Tuesday, May 29, 2007

Movie Review: Pirates of the Caribbean: At World's End

The Depps of Despair
Pirates of the Caribbean: At World's End, PG-13, 72%

I'm pretty easy to please when it comes to movies. I don't like to complain and am usually awestruck by your typical summer popcorn film. I love the spectacle, the grandeur, and the fun. Special effects and over the top visuals are what the big screen was made for, and just a decent execution of some big action is usually enough to make it worth the trip out to the cineplex for me. Which is why I find it hard to understand my feelings on the latest Pirate adventure from Mr. John Depp and the crew.

I didn't like it.

Not just, "it was OK", but I genuinely didn't like it. As in the "I would actively encourage people to avoid it" type of "not like it". I wouldn't use the "h word" or anything (that would be hate) but I thought it was pretty lousy. And unlike Spiderman-3 which I actually found myself wanting to revisit more as time went on, the more I've thought about Pirates the less I have any desire to see it again.

When Pirates 1 (I know that's not it's real name, but forgive me if I don't want to be typing out Curse of the Black Pearl/Dead Man's Chest/At World's End/Insert Your Own Overly Wordy and Useless Subtitle Here) came out it was a surprise hit. No one expected a movie based on an ancient Disney ride to be worthwhile, and then Mr. Depp put on an incredible character study and made gold doubloons where there was only sand before. Then Pirates 2 happened and I was disappointed in much the same way I was with the second Matrix, it seemed only a half story with an awful and tedious non ending. Still, even with "Pirates: The Second One" there were some fun moments that I really enjoyed, it was just ruined by the last quarter hour.

So what happened?

Well, if everything that is wrong about #2 can be seen in the last 15 minutes, I think everything wrong about #3 can be seen in the first 15 minutes. The movie starts with a drawn out, morbid scene that has very little if anything to do with the rest of the film except that it is a microcosm for all I found annoying about movie 3.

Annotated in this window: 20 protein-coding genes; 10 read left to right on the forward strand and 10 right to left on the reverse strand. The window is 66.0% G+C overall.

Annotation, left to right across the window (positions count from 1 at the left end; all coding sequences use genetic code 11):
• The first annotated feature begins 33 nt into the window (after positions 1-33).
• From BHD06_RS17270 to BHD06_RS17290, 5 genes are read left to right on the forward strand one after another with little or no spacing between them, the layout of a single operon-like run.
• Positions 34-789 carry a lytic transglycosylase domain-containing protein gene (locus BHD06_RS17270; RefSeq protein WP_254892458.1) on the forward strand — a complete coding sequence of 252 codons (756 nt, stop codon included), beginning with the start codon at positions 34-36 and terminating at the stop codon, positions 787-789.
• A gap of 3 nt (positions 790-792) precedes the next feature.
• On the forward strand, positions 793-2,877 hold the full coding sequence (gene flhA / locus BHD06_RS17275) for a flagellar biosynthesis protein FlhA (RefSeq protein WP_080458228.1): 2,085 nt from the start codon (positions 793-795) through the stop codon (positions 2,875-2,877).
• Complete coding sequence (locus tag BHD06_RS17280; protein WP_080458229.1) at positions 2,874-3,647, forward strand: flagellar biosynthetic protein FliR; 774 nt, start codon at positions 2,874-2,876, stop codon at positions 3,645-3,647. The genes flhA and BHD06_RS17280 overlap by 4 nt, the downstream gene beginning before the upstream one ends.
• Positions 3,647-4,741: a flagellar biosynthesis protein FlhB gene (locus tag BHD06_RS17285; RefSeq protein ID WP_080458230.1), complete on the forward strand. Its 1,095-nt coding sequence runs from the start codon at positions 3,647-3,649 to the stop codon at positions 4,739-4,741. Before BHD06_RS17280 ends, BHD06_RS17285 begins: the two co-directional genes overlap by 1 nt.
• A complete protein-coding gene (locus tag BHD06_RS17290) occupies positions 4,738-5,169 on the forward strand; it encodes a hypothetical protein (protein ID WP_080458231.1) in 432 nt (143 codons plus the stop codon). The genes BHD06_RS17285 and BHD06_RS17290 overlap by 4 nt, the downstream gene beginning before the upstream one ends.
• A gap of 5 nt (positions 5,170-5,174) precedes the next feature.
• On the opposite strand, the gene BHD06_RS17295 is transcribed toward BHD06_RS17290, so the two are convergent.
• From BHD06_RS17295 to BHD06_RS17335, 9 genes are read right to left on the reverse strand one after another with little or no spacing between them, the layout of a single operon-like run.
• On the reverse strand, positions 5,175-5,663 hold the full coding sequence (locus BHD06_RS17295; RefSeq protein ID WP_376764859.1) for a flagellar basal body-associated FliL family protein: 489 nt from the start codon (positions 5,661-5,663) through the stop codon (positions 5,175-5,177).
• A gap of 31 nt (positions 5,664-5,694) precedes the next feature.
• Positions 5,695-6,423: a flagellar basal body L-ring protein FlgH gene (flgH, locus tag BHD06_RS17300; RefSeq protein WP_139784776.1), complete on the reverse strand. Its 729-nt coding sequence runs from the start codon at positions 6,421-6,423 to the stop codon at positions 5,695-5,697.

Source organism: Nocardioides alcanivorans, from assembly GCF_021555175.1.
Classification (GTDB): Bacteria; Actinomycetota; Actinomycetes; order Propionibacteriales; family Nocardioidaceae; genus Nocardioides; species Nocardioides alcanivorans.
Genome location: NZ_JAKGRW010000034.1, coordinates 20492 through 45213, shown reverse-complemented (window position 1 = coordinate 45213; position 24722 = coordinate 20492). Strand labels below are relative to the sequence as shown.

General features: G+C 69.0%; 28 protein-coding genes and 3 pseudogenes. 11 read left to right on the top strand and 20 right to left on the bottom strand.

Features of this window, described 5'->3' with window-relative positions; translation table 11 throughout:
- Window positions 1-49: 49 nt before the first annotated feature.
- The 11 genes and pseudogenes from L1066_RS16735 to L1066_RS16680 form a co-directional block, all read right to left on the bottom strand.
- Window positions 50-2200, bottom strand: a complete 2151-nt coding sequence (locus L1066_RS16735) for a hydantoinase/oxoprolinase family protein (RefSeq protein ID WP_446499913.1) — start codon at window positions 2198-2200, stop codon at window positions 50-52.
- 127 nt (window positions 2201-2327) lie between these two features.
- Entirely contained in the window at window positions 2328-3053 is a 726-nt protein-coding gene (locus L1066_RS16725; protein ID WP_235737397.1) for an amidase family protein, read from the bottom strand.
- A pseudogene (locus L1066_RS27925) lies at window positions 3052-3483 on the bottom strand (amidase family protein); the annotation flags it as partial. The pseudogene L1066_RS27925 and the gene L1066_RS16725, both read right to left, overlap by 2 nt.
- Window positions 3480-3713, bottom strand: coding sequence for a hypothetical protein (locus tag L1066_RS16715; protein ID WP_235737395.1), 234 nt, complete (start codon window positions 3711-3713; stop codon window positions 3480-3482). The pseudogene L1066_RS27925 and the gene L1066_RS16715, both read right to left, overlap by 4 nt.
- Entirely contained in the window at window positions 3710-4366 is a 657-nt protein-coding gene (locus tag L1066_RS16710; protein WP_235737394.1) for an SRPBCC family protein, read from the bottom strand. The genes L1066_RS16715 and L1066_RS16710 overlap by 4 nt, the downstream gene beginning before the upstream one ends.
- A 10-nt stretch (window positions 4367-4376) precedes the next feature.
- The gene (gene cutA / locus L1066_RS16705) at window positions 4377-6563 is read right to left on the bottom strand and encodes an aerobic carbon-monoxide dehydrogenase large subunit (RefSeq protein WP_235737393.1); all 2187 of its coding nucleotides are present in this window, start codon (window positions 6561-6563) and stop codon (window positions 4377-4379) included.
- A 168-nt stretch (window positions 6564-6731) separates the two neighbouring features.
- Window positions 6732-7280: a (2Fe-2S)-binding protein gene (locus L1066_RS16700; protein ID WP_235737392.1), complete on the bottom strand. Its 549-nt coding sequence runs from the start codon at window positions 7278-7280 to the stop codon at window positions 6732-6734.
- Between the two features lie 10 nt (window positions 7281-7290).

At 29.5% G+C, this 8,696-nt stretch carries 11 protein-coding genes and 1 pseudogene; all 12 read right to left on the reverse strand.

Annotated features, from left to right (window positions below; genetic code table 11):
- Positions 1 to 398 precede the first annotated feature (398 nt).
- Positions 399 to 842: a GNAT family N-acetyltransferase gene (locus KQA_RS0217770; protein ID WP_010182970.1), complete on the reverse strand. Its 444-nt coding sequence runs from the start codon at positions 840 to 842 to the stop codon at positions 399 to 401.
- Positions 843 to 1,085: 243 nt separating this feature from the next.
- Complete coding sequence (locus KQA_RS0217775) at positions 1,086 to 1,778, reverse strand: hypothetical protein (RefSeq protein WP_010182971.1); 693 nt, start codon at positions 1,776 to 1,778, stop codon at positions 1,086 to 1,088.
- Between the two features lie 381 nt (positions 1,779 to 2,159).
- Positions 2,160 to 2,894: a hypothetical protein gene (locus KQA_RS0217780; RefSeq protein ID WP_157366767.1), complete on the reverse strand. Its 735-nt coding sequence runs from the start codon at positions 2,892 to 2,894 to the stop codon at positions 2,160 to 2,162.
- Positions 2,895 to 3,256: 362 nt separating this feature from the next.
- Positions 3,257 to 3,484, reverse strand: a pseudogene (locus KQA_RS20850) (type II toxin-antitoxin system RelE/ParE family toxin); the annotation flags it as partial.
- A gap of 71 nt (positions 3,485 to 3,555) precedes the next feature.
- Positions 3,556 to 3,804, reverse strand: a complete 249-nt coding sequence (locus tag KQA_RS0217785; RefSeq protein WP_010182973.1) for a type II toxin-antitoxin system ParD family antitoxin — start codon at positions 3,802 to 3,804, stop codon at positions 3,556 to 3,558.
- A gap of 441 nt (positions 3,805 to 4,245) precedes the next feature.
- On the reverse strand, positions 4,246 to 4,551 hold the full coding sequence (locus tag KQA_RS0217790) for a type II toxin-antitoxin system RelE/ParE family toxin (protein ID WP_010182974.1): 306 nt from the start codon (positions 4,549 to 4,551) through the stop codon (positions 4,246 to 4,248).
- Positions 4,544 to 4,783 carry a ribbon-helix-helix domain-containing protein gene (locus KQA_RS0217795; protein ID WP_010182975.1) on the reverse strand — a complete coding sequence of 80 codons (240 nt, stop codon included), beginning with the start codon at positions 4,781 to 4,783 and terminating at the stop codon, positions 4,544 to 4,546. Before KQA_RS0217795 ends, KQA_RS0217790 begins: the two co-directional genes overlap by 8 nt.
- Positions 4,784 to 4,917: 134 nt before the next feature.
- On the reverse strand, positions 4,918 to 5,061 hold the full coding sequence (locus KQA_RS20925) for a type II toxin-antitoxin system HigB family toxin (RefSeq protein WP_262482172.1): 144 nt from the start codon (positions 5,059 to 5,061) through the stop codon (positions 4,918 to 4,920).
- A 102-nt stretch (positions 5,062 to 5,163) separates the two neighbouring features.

Who did what to whom and when was that again?

Maybe it was just me but I was "at wit's end" trying to stay with "At World's End". Maybe I didn't remember everything I was supposed to about the last movie, or maybe I'm not as astute a movie viewer as I had previously thought, but I found myself often asking questions like, "Why was she mad at him again?" and "Am I supposed to recognize that?" One of the most important aspects of any story is knowing the motivations of the characters and I couldn't keep them straight. I knew that in the end it was supposed to be Pirates vs. the SBDs (Snobby British Dudes), but the characters switched sides so many times and for so many reasons that I felt like an Indiana Pacers fan trying to remember who is on my team.

Are we there yet?

These last two movies reminded me of what it must have really been like to sail the seven seas. Lots of nothingness broken up only by the occasional pretty sight or enemy encounter. The longevity is even more annoying when you realize that 2 and 3 were, in essence, one film, one 5 HOUR plus film in two parts. I firmly believe these could easily have been a single 2 and a half hour film, and it would have been much tighter and held my attention. Of course to do this, you would need to take out at least a dozen of the useless side plots, but that only further emphasizes my point.